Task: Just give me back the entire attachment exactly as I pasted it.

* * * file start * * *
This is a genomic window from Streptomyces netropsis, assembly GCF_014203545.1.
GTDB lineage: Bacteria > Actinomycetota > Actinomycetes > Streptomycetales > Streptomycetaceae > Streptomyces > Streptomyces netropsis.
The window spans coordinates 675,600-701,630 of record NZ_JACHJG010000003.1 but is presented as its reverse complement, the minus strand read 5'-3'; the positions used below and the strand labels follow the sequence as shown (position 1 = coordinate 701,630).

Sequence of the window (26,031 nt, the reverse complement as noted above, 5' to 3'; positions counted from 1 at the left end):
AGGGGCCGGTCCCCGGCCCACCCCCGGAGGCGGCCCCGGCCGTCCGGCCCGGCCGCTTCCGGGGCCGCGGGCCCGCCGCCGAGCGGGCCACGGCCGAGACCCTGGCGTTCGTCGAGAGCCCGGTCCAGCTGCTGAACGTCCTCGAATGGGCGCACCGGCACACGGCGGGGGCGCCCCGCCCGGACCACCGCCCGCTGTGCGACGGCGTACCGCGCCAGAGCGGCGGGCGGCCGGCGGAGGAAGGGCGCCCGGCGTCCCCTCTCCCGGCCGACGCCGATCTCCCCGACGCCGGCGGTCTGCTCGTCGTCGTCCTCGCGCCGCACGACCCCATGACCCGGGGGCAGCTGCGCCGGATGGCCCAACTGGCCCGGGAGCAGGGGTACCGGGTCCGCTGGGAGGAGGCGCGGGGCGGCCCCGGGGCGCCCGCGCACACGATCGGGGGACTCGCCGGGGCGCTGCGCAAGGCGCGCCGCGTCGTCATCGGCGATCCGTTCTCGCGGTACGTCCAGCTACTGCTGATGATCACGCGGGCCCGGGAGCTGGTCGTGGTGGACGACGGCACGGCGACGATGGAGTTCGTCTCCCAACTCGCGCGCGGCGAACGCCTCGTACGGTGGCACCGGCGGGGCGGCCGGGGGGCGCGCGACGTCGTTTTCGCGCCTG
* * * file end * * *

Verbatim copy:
This is a genomic window from Streptomyces netropsis, assembly GCF_014203545.1.
GTDB lineage: Bacteria > Actinomycetota > Actinomycetes > Streptomycetales > Streptomycetaceae > Streptomyces > Streptomyces netropsis.
The window spans coordinates 675,600-701,630 of record NZ_JACHJG010000003.1 but is presented as its reverse complement, the minus strand read 5'-3'; the positions used below and the strand labels follow the sequence as shown (position 1 = coordinate 701,630).

Sequence of the window (26,031 nt, the reverse complement as noted above, 5' to 3'; positions counted from 1 at the left end):
AGGGGCCGGTCCCCGGCCCACCCCCGGAGGCGGCCCCGGCCGTCCGGCCCGGCCGCTTCCGGGGCCGCGGGCCCGCCGCCGAGCGGGCCACGGCCGAGACCCTGGCGTTCGTCGAGAGCCCGGTCCAGCTGCTGAACGTCCTCGAATGGGCGCACCGGCACACGGCGGGGGCGCCCCGCCCGGACCACCGCCCGCTGTGCGACGGCGTACCGCGCCAGAGCGGCGGGCGGCCGGCGGAGGAAGGGCGCCCGGCGTCCCCTCTCCCGGCCGACGCCGATCTCCCCGACGCCGGCGGTCTGCTCGTCGTCGTCCTCGCGCCGCACGACCCCATGACCCGGGGGCAGCTGCGCCGGATGGCCCAACTGGCCCGGGAGCAGGGGTACCGGGTCCGCTGGGAGGAGGCGCGGGGCGGCCCCGGGGCGCCCGCGCACACGATCGGGGGACTCGCCGGGGCGCTGCGCAAGGCGCGCCGCGTCGTCATCGGCGATCCGTTCTCGCGGTACGTCCAGCTACTGCTGATGATCACGCGGGCCCGGGAGCTGGTCGTGGTGGACGACGGCACGGCGACGATGGAGTTCGTCTCCCAACTCGCGCGCGGCGAACGCCTCGTACGGTGGCACCGGCGGGGCGGCCGGGGGGCGCGCGACGTCGTTTTCGCGCCTG